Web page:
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by James Anderson
Allison & Busby, February 2009
350 pages
7.99 GBP
ISBN: 0749079533

Buy in the UK | Buy in Canada

It is the 1930's and the Earl of Burford has fallen in love with the talkies, especially Rex Ransom an Errol Flynn-type action hero. So when Hollywood producer Cyrus Haggermeir gets in touch to say he wants to come and look at Alderley, the Earl's ancestral seat, as a possible venue for his next movie, bringing Rex, the proposed star of that movie, to stay as well, the Earl is delighted to accept. Lady Burford is less keen, especially when the house-party rapidly expands to include Cecily Everard, a long-lost cousin of hers and her new husband Sebastian, Arlington Gilbert the film's proposed writer and his secretary, not to mention two suitors of her daughter Geraldine, an Italian film-star and a young lady who has arrived to catalogue the library. This mix proves highly combustible and it is not surprising when a murder occurs. Although the culprit seems at first hand obvious Chief Inspector Wilkins has his doubts and raises no objections when his Chief Constable calls in St John Allgood - one of the three A's (Appleby, Alleyn and Allgood!) from Scotland Yard.

Hopefully it will be obvious from this plot summary that Anderson's terrain is that of pastiche and imitation. This is a country-house mystery from the thirties that was originally published in 1981 and Anderson has no wish to challenge or question any of the conventions which might be seen as governing such mysteries. While his tongue is slightly in his cheek and the book's tone is light-hearted Anderson's central concern is to produce a rattling good whodunit. This indeed was also his aim in the first book in the series, THE AFFAIR OF THE BLOODSTAINED EGG COSY, which featured the same cast in terms of the Burfords and Wilkins, and more strikingly the same location. So readers of the first book will already be familiar with the secret passage, the Earl's fabulous gun collection, the picture gallery and so on. Not that any previous knowledge is required and THE AFFAIR OF THE MUTILATED MINK is a considerable improvement on its predecessor because Anderson keeps his plotting simpler and more under control. 'Simpler' here is a comparative term of course; there is still an abundance of red herrings, double bluffs, sub-plots and false identities. Indeed the prevalence of the latter bring to mind P.G.Wodehouse as much as Christie - Blandings Castle (and Alderley is more reminiscent of Blandings than any Golden Age mystery country house) always abounded with imposters.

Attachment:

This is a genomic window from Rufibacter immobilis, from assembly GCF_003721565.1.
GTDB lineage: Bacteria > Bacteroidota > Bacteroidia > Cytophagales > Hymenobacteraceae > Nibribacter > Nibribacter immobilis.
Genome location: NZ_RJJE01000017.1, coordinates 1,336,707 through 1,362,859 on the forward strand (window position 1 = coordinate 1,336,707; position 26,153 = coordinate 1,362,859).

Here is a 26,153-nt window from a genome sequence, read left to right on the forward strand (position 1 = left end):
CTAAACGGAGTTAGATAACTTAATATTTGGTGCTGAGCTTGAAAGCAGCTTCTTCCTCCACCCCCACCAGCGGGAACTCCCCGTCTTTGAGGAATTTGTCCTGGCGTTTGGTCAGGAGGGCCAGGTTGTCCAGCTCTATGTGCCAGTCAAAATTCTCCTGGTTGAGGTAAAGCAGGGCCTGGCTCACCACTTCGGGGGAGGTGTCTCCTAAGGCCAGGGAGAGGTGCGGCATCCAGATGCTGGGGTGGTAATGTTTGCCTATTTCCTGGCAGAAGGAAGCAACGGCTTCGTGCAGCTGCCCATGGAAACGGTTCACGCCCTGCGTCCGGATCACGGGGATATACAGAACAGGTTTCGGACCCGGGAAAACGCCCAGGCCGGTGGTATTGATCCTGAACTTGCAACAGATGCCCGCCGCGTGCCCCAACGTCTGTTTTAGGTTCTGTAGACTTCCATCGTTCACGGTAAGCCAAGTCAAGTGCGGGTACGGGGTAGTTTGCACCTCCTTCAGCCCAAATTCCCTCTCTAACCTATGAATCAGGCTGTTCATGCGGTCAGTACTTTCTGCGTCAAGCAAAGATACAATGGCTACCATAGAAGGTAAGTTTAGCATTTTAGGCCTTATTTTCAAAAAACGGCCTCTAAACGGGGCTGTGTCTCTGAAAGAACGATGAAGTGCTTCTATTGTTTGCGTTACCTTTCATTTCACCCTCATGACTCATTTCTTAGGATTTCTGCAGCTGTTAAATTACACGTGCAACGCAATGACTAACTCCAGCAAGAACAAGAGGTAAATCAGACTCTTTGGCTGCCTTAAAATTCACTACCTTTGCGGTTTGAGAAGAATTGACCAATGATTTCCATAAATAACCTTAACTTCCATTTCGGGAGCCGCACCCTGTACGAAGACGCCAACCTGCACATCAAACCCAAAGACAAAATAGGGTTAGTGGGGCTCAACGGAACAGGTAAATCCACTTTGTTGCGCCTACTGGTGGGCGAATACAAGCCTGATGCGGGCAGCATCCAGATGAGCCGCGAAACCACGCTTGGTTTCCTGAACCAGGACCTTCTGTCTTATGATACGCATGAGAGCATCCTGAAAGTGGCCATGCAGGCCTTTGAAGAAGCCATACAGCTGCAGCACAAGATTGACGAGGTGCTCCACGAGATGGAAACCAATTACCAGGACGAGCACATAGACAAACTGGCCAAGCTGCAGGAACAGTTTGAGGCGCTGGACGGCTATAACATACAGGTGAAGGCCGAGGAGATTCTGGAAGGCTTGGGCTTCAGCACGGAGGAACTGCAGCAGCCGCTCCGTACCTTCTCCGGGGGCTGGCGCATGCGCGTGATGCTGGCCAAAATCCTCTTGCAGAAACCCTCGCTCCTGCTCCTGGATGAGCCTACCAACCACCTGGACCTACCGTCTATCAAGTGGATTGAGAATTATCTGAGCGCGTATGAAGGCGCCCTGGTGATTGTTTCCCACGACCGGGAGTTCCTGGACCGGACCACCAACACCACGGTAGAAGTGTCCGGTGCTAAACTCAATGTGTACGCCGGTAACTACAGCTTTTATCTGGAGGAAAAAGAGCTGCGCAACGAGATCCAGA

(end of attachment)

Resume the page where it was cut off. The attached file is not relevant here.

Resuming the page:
While it is a delightful read in itself THE AFFAIR OF THE MUTILATED MINK stands or falls by the success of its plotting and I am delighted to say that it stands triumphantly. While there can probably be nothing new in mystery plotting - and the plot here although very differently resolved and portrayed is reminiscent of at least one Christie - Anderson's imagination and control of his material is such that one is kept constantly guessing and the final resolution ties up every loose end in the most satisfactory manner. Many writers attempt this kind of pastiche/imitation but very few have the talent to pull the trick off. This is a book to be read at one sitting - find your most comfortable seat or posture, supply yourself with your favourite beverage and snack, and abandon yourself to pleasure for three or four hours.

Reviewed by Nick Hay, July 2008

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Contact: Yvonne Klein (ymk@reviewingtheevidence.com)

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